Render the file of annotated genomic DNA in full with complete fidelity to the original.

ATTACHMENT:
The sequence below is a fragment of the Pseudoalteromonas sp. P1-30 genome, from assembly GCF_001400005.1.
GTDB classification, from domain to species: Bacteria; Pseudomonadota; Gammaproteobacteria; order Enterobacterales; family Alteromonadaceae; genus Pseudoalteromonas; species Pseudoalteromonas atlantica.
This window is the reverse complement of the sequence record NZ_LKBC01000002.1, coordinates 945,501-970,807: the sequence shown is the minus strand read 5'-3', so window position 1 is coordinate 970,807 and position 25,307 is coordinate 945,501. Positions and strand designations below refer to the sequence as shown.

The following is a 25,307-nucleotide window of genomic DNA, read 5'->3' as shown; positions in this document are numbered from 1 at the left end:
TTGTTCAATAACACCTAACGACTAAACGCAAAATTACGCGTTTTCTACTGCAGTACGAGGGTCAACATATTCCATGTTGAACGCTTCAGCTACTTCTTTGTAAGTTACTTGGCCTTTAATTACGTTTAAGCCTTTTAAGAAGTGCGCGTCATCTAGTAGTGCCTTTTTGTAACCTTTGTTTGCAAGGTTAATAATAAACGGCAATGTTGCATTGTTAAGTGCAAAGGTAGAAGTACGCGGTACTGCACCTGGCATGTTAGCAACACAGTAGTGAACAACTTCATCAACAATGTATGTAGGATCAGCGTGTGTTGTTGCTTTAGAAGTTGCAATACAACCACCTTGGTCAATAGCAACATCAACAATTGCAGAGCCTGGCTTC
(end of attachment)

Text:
The sequence below is a fragment of the Pseudoalteromonas sp. P1-30 genome, from assembly GCF_001400005.1.
GTDB classification, from domain to species: Bacteria; Pseudomonadota; Gammaproteobacteria; order Enterobacterales; family Alteromonadaceae; genus Pseudoalteromonas; species Pseudoalteromonas atlantica.
This window is the reverse complement of the sequence record NZ_LKBC01000002.1, coordinates 945,501-970,807: the sequence shown is the minus strand read 5'-3', so window position 1 is coordinate 970,807 and position 25,307 is coordinate 945,501. Positions and strand designations below refer to the sequence as shown.

The following is a 25,307-nucleotide window of genomic DNA, read 5'->3' as shown; positions in this document are numbered from 1 at the left end:
TTGTTCAATAACACCTAACGACTAAACGCAAAATTACGCGTTTTCTACTGCAGTACGAGGGTCAACATATTCCATGTTGAACGCTTCAGCTACTTCTTTGTAAGTTACTTGGCCTTTAATTACGTTTAAGCCTTTTAAGAAGTGCGCGTCATCTAGTAGTGCCTTTTTGTAACCTTTGTTTGCAAGGTTAATAATAAACGGCAATGTTGCATTGTTAAGTGCAAAGGTAGAAGTACGCGGTACTGCACCTGGCATGTTAGCAACACAGTAGTGAACAACTTCATCAACAATGTATGTAGGATCAGCGTGTGTTGTTGCTTTAGAAGTTGCAATACAACCACCTTGGTCAATAGCAACATCAACAATTGCAGAGCCTGGCTTC